FYI… The growth of the start-up can happen alongside legal. Legal documentation and contracts are not necessarily a hindrance to development, growth and flexibility. It all depends how the start-up uses them!
With a future so uncertain, start-ups try to avoid overburdening itself with commitments and legal obligations. As a result, start-ups are reluctant to engage in legal activities, reducing the amount of obligations. Naturally, this makes sense. ‘Legal’ is not the first thing that comes to mind to entrepreneurs. Their focus generally lies with growing the company as fast as possible – and legal is not the answer. By that logic, it seems to act as a barrier to that growth. In reality, it is not, and start-ups will encounter crucial legal documents that they will most certainly need to draft and sign in their favour. This article will explore the types of contracts that start-ups will encounter and how those contracts can allow the start-up to grow.
In our previous article on NDAs, we explored the relevance of the documents and why start-ups should engage them. To summarize, the NDA helps protect sensitive details when disclosing information to individuals outside the start-up or to companies that the start-up intends to work with. Leakage of this sensitive information can cause profit losses.
Now it seems that NDA’s act as a barrier to communication. However, without the NDA, the start-up would not be able to hold the person in breach or in violation liable. Where there is liability, there is the possibility of reimbursement for damages. Furthermore, with the NDA, individuals will be less prone to leak the information shared to avoid sanctions. Naturally, this will allow your start-up to grow as your energies would be focused on the business rather than the legal aftermath of leaked information.
Privacy statement / terms and conditions
Terms and conditions essentially is a contract between the company who hosts the website (the start-up) and the visitor. It allows a company to include information about what the site should be used, liability limitations, intellectual property protections and customer assistance information. By these means, the company hosting the website can avoid legal liability when disclosing what responsibilities they have and don’t have.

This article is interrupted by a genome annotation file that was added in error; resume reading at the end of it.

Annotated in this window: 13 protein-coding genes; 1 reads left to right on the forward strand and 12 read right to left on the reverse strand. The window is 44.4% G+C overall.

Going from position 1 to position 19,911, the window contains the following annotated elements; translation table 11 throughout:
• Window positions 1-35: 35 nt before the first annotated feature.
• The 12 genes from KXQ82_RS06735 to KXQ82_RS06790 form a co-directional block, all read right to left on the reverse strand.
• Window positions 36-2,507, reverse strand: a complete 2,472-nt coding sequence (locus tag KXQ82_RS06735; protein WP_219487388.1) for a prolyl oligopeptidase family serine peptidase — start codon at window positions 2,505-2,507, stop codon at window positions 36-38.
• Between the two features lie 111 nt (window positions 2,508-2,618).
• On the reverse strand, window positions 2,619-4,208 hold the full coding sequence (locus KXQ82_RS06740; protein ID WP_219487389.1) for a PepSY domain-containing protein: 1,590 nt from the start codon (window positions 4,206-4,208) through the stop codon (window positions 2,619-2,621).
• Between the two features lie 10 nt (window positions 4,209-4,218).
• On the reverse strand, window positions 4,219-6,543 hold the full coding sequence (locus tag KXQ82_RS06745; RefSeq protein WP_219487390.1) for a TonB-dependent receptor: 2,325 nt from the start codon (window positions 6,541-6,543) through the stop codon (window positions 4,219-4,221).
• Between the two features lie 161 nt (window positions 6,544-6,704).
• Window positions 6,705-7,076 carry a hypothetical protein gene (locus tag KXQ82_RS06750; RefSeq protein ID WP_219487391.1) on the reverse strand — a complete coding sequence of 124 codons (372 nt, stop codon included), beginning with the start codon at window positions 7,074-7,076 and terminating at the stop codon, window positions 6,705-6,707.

Start-ups need people to function and there are many types of employment contracts that can be developed. Based on the needs of the start-up, some contracts are more suitable than others.
Types of employment contracts:
Fixed term employment contract
Fixed term employment contracts are good for growth if the start-up needs a job completed for a particular time period. An example could include hiring a web designer for a determined number of months to set up a website for the company. After that time period has expired, the contract can either be renewed or it simply finalizes the term. When a company does not need the skills ‘all-year-round’ so to say, it can explore hiring free-lancers or fixed term individuals.
Permanent employment contract
Of course, several individuals will be key to the development of the start-up, which is impossible without some permanent employees. They push the vision and the mission of the start-up forward and need to be there to manage the day to day working activities. The permanent employee contract is indefinite, meaning it does not have a time limit as the fixed term employment contract does. Naturally, this entails more responsibility for the start-up, but is something to consider if the job is essential for the start-up eg. CEO.
Zero-hour worker contract
This contract is known for its flexibility. A start-up can respond to its needs quickly and effectively when there is a surge in work, without having to commit to permanent employees. Many delivery companies, the fashion industry and the catering industry use these contracts to fill in seasonal spurs in work. This is not a long term solution, but could prove useful for the start-up to manage unforeseen events.
A start-up still has lots to learn, and may need some outside assistance to be advised on particular matters. The consultant would be able to advise the start-up on matters regarding fiance, marketing, growth etc. and that advice generally does not come free. The consulting agreement would help determine timelines, cost of service, ownership and assist in solving any disputes that may arise from working together.
If your start-up needs some examples of the employment contracts, Lawyerd is a great source for templates.
As a user of the KNOWCO COLLABWITH services, collaboration agreements are available for all members to work with each other on projects. Collaborations are another way for start-ups to grow. Through collaborations, new ideas and projects can be developed that would not have been possible alone.
It is important to define the terms of the collaboration as explained in the previous article on Tips to Avoid Unethical Usage of Research Results. Determining IP, publishing rights and ownership distribution are just to name a few. Establishing these aspects prior to the work will save you and your start-up a lot of time and effort in the case that the working relation doesn’t work out.